Sunday, February 27, 2022

Electric Vehicles Sales Surging - What are the Short-Term and Long-Term Effects

WEST COAST        
Opinion by:  
E. Eugene Webb PhD
Author: In Search of Robin  

Even as late as November and December of 2021 most analysts were predicting modest sales gains for electrically powered vehicles in the United States and North America.

Since then, those projections have changed substantially as domestic and foreign automakers drastically ramp up their ability to produce affordable electric cars and trucks.

From Market Place by: Samantha Fields Feb 3, 2022 Sales of electric vehicles doubled in 2021. “More than 6.5 million electric cars were sold around the world in 2021. That’s more than double the number sold in 2020 and more than triple what sold in 2019, according to a new report from the International Energy Agency.”

From AXIOS Ben Geman, author of Generate: Analysts: Electric vehicle sales slated for 2022 surge

With gas prices rising rapidly in the United States, and the aggressive marketing push from Ford and other US automakers and automotive distributors the interest in electrically powered vehicles is certainly on the rise.

Petroleum industry estimates for the impact of electric vehicles on gasoline sales have long expected the real surge in electric vehicle purchases to occur much later in the 2030 to 2035 range.

It would appear, that the gasoline refining and retailing industry is going to need to do some significant reviewing of their sales and marketing forecasts.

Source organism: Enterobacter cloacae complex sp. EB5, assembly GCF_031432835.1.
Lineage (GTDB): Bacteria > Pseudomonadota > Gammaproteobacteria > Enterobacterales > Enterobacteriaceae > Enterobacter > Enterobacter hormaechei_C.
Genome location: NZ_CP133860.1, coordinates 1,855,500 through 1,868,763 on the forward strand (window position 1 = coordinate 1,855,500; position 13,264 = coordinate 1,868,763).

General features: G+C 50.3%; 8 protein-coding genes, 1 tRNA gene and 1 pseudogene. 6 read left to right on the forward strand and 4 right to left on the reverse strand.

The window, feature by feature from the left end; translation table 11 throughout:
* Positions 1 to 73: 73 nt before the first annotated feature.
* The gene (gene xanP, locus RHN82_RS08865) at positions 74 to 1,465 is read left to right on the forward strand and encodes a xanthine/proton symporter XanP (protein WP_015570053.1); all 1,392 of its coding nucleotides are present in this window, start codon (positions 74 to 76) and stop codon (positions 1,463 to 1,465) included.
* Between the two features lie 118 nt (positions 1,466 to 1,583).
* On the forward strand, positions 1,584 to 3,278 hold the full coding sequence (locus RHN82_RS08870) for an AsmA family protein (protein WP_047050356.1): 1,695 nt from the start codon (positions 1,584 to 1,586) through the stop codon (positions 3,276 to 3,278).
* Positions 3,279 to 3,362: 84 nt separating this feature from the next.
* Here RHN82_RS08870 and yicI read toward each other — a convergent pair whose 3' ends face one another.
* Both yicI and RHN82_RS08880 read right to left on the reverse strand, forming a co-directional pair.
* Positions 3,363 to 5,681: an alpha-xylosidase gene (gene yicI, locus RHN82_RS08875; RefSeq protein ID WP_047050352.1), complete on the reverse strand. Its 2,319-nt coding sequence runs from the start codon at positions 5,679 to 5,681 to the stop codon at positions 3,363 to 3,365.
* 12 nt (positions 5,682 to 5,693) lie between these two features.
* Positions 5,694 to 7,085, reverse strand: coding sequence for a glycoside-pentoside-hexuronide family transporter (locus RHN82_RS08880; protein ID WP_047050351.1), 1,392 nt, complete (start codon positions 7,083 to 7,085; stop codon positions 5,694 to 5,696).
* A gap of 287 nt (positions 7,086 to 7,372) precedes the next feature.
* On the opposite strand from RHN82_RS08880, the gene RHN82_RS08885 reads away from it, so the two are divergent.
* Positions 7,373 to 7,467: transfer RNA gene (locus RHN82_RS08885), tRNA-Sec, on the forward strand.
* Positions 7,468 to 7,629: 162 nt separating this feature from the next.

All of this presents an interesting conundrum for the Biden administration. With gasoline prices soaring along with general inflation, there is pressure on the federal government to do something to bring gasoline prices down. However, those very high gasoline prices are a significant part of what is stoking the growing interest in electric vehicles.

The sudden increase in interest in electric vehicles for the American driving public fits nicely with the Biden administration’s approach to management of climate change.

For now, I would expect the Biden administration to let gasoline prices fluctuate based on global petroleum demand and allow the American public to make significant investments in electric vehicles.

It will take several years for the significant global impact of electrically powered vehicles on the petroleum industry to become fully apparent. However, as the global demand for refined petroleum products decreases, there will be an economic shift among crude oil-producing nations.

The geopolitical impact of these worldwide economic changes will probably not play out completely during the Biden administration unless President Biden is re-elected to a second term.

The effects of the growing adoption of electrically powered vehicles will have both a short-term and a long-term impact on the political power structure of the entire planet.

We can expect growing political unrest in the petroleum producing countries of the world as their economic structure and revenue to support political aggression begin to decrease.

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